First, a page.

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Mapping the deep blue sea

Irish participants in an EU funded project are shedding light on the darkest depths of the North Atlantic maritime region.

Atlantic coast

We know more about the dark side of the moon and the surface of Mars than we do about our deep ocean environments.

However, Irish participants in an EU funded project are shedding light on the darkest depths of the North Atlantic maritime region.

The ATLAS project, led by the University of Edinburgh, with the National University of Ireland Galway, University College Dublin and Irish SME AquaTT UETP Ltd all participating, is mapping the North Atlantic maritime region to help manage marine resources in an efficient, safe and sustainable way.

“The ATLAS project was put together in response to a broad call from the European Commission to improve our understanding of the balance between preservation and exploitation in the North Atlantic ecosystem,” says project coordinator Murray Roberts of the School of Geosciences at the University of Edinburgh.

ATLAS research activities mainly focus on waters where deep sea ecosystems are coming under increased pressure from human activities.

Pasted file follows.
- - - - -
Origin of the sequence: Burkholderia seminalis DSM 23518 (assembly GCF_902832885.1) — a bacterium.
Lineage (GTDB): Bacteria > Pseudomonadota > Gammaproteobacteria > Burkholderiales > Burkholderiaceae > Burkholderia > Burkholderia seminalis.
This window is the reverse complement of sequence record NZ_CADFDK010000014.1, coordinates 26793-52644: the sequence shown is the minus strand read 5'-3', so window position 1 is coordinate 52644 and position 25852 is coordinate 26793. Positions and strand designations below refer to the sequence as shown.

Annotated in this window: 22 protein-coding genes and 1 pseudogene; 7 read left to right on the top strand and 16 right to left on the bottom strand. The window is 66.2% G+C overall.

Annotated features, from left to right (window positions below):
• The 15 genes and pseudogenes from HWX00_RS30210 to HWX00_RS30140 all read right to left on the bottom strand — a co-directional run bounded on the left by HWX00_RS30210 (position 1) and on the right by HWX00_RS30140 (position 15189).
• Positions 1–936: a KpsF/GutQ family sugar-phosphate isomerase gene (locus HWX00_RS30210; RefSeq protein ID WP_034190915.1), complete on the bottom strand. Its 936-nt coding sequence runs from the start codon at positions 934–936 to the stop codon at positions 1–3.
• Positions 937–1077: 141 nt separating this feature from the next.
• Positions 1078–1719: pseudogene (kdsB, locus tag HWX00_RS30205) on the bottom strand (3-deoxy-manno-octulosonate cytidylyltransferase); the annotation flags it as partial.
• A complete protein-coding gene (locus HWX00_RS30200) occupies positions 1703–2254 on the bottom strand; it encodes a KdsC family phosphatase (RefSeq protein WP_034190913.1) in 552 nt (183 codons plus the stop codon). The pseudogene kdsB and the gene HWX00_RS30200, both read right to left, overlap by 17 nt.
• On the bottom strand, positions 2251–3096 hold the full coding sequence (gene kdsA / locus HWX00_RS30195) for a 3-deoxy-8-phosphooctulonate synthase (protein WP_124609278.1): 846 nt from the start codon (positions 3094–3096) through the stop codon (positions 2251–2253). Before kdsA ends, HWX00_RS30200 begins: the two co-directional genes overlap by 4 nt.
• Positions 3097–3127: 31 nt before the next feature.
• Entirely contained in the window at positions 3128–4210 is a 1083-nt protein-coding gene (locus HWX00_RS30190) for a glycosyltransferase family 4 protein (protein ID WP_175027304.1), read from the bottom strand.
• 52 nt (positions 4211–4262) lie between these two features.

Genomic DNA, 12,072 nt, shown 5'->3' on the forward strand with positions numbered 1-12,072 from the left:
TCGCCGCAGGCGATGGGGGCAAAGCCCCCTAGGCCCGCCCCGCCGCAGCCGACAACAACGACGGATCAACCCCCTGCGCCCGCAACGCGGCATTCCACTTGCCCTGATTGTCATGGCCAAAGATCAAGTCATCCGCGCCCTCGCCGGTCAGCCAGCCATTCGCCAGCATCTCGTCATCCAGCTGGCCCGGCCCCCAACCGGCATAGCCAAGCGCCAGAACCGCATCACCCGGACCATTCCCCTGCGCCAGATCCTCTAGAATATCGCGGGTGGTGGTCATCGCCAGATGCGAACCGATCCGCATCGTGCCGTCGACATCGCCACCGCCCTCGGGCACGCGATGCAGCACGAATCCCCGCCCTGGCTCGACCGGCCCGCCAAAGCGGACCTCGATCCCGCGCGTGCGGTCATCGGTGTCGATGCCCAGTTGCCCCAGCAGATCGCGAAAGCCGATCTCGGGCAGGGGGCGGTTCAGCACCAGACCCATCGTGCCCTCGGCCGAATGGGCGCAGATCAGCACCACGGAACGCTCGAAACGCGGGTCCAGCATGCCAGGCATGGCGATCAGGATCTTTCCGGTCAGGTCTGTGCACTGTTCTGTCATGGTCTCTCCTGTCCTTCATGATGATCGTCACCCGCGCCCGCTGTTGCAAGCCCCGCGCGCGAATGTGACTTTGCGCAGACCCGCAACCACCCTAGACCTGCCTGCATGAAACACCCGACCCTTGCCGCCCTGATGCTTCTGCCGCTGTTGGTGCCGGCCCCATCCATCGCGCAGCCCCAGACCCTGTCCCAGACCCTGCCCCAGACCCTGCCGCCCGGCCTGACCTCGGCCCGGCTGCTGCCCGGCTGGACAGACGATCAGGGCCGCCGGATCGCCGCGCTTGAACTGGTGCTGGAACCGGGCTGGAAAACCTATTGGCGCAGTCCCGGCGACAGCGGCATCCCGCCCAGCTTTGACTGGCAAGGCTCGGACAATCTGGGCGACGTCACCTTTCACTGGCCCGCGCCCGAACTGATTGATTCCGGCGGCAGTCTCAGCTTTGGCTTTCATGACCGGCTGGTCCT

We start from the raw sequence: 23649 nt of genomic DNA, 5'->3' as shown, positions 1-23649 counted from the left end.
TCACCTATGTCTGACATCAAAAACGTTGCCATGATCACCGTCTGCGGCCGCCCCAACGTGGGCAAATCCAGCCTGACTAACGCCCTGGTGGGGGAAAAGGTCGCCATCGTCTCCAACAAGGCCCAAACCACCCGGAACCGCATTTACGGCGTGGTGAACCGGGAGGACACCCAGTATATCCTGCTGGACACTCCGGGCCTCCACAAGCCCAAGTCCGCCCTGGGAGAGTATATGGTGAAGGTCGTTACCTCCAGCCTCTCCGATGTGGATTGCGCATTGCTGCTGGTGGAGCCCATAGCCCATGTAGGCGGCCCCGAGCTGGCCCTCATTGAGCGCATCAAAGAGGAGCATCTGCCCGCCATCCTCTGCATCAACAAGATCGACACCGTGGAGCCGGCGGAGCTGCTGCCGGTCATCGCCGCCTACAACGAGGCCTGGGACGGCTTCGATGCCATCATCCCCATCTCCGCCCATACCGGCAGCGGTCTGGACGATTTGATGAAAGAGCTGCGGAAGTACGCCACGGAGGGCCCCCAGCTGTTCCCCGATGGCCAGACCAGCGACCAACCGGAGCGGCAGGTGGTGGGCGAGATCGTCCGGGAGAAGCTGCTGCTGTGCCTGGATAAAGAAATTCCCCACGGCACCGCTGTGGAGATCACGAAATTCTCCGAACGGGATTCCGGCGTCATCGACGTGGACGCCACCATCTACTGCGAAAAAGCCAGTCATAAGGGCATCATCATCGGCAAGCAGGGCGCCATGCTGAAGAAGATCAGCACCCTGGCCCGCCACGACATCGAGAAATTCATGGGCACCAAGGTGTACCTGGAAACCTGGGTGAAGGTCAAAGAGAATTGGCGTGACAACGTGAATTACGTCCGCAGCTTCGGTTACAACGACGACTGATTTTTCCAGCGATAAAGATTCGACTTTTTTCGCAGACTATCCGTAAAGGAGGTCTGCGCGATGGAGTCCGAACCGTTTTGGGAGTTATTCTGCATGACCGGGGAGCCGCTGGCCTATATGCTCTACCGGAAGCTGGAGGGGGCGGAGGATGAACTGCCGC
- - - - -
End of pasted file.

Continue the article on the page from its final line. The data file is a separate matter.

A number of case studies have been chosen to represent the different types of marine environments found in the North Atlantic.

One of these, the Porcupine Seabight (PSB) off the west coast of Ireland, is an ideal candidate to develop Maritime Spatial Planning (MSP) approaches within ATLAS.

Dr Anthony Grehan of NUI Galway is leading the MSP work in the ATLAS project.
“MSP is considered a key enabler to promote ecosystem based sustainable resource management in the deep-sea,” he said.

The PSB is an area that has been intensely researched for decades. The importance of its cold-water coral reefs only came to prominence at the beginning of this century.
The area contains carbonate mounds that can reach heights of hundreds of meters.

The Porcupine Seabight’s Belgica Mound province is the first offshore Special Area of Conservation (SAC) in the EU, as designated by the Irish authorities under the European Union’s Habitats Directive.

In recent times, the PSB has experienced an increase in oil and gas exploration interest and there are several other stakeholders including fishing, telecommunications, scientific research and conservation that can benefit from the development of MSP approaches within ATLAS.

The outcomes and insights from ATLAS will inform the 2020 Irish national maritime spatial plan and contribute to international deliberations on the drafting of a United Nations regulation to protect biodiversity beyond national jurisdictions – the so called UN BBNJ regulation.

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